Retrospective - Kid Cameleon - Sega Mega Drive - Level Up Gamer Wear

Retrospective - Kid Cameleon - Sega Mega Drive

The front cover of Kid Chameleon has really stuck with me, I believe it’s one of the best of the Mega Drive era. It’s not particularly original, it’s got the obligatory pseudo realism that afflicted many video game covers at the time, but it has been forever etched in my memory and always manages to make me smile when I see it. I come from a working class background and my parents couldn’t afford to buy me games regularly, so it was down to the trusty local video store to satiate my lust for new video game experiences, so a game like Kid Chameleon, with its variety of kooky protagonists on the cover, really stood out and made me take notice. The Kid himself is an amalgamation of Cory Matthews from the American sitcom Boy Meets World and The Fonz, complete with jeans and black leather jacket. It’s shamefully 90’s and totally charming.

The simplest way to describe Kid Chameleon is Super Mario Bros if it was created by Tim Burton, but it lacks the finesse of Miyamoto’s classics and it isn’t immediately engaging. You will die a lot, and from the get go you are treated to a plethora of things that want to kill you. Fire breathing dragons, dripping slime, moving drill bits, and all this on the first level, I’ve not even mentioned the overbearing factor of time, which counts down regardless of what is happening on screen, it’s not very lenient either and gives little room for exploration, and if you’re like me you will want to head bounce every block on the level to satisfy your borderline OCD, so time will also kill you more often than not. This becomes a major problem later on in the game when time is so short, you will literally need to sprint to the exit, in a blaze of bashed blocks, squished baddies and uncollected gems.

And that’s only part of the heartache because herein lies wickedness that only retro games (and the odd indie game) can afford, the dreaded permadeath. Once your lives have been depleted its game over, back to the start you go a quivering wreck, because naturally, Kid Chameleon doesn’t include a save function or password system for its 100+ levels, so the only way to beat the game is to finish it in one sitting without losing all your lives. Losing a life is playfully mocked by the designers with an audio accompaniment of ‘DIE’ as you succumb to the games many obstacles. My friend and I attempted to conquer it but ultimately failed, what was our tactic I hear you cry? We kept the Mega Drive switched on for about a week, returning every night after a day’s hard studying only to be punished over and over. Of course later iterations of the game, on compilations and what not, did include a save function thus helping maintain the mental health of its players.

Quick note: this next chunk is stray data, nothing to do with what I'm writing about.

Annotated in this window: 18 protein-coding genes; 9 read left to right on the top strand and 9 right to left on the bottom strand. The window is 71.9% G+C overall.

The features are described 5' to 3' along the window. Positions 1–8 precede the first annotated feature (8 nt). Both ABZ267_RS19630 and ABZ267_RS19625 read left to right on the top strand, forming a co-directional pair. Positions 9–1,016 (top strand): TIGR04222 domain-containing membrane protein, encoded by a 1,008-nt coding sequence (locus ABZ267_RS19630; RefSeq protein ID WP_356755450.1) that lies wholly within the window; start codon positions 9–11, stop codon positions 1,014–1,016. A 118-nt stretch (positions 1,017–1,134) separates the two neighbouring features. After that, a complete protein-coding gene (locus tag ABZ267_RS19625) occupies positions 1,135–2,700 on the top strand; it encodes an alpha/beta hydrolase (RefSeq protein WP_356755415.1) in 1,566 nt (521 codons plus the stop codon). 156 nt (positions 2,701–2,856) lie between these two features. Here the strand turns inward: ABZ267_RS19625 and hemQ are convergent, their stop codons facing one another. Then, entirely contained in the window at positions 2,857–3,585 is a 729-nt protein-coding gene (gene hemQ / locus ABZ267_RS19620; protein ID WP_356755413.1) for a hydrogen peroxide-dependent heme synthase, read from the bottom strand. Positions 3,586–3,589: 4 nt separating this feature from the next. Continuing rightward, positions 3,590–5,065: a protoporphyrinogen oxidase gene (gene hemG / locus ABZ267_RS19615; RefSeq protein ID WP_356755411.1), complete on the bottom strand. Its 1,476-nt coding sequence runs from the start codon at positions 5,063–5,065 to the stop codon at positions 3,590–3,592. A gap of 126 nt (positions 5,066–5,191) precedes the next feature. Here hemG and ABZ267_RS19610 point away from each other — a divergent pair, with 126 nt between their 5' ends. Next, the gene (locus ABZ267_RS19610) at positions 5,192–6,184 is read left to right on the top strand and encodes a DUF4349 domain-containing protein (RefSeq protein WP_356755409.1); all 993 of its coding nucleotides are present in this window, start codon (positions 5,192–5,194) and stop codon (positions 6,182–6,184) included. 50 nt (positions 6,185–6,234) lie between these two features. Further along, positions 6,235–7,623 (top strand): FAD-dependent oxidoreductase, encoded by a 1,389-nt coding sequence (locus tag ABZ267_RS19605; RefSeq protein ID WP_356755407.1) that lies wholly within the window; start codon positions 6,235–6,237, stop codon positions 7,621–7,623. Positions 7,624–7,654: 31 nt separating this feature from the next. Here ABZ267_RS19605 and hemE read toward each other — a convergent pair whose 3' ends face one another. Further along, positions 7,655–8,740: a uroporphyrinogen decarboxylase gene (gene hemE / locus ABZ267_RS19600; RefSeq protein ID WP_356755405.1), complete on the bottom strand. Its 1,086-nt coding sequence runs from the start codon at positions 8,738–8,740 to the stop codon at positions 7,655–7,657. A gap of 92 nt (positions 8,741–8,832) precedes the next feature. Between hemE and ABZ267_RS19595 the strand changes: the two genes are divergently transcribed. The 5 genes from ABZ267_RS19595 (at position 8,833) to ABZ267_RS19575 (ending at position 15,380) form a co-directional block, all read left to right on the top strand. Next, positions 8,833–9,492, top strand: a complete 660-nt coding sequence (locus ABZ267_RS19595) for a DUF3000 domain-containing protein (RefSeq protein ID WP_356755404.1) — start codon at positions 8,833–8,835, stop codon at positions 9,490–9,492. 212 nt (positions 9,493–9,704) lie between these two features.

It WAS fun though, it was the sort of instant gratification you get from half an hours play through, one that keeps you coming back for more, the rabid collection of gems akin to that of Mario and his coins. There is also a good variety of levels, some deviating from the usual genre tropes such as a beach level, street levels and some set in the fiery pits of hell, but I’ll come to that in a moment. What really differentiated Kid Chameleon was the heady mix of helmets you could collect to power up the old Kid and give him a new persona. This was genuinely original and much fun was derived from collecting new helmets and discovering new powers. There were the general common-or-garden helmets that transformed Kid Chameleon into, what can only be described as Jason Voorhees, with hockey mask and throwing axes a standard, a samurai, and my personal favourite, fly guy. Other helmets that appeared less often were a tank that fired skulls and others that gave you the capabilities to shoots lasers and transform into a flying whirlwind. A motley crew that was fun, creative and very leftfield and each helmet was accompanied by its own joyful sound to denote your transformation.

The levels that held all this madness together were equally as deviant. That one ‘misplaced’ bouncy block that sends you plummeting to your death is the work of a sadist. And it happens throughout, obstacles that will test your reflexes and skill, some levels will be won by pure luck, others will be wrought with precision jumps and unpredictable enemies that make reaching that end level flag a genuinely rewarding experience. Each handful of levels would give way to a boss fight – a collection of three fireball spewing heads skewered on a spike that would float around the level, disturbing and infuriating in equal measures. And of course, who could forget the drill wall levels, these required you to think fast and act faster as the wall closed in on you.

They don’t really make games like this anymore, although there have been some great examples of taking old game design and reinvigorating it for a contemporary audience, Spelunky is a good example. Unfortunately these games would never reach the market penetration of an AAA blockbuster but they will happily lie undiscovered by many, and loved by the hard core elite that will cherish and master them for years to come. Now that’s the sign of a great game.

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